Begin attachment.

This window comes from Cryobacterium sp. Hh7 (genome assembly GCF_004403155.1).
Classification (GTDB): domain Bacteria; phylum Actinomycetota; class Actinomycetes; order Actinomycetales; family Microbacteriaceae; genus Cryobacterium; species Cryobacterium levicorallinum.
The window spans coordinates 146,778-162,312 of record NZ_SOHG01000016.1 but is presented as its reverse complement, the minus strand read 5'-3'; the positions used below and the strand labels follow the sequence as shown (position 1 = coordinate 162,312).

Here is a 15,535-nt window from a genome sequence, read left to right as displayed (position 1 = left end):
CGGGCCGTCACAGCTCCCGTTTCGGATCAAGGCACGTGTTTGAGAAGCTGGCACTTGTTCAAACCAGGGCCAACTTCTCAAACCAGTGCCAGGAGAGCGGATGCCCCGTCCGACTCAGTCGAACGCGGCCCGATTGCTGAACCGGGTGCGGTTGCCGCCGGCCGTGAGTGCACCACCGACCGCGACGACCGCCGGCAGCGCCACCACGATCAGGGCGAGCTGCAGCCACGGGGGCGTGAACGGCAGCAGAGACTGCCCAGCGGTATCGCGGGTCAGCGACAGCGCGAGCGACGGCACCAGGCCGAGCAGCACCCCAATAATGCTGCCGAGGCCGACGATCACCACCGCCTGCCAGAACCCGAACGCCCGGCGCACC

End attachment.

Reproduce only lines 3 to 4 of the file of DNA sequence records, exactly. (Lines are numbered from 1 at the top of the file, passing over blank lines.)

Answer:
The window spans coordinates 146,778-162,312 of record NZ_SOHG01000016.1 but is presented as its reverse complement, the minus strand read 5'-3'; the positions used below and the strand labels follow the sequence as shown (position 1 = coordinate 162,312).

Here is a 15,535-nt window from a genome sequence, read left to right as displayed (position 1 = left end):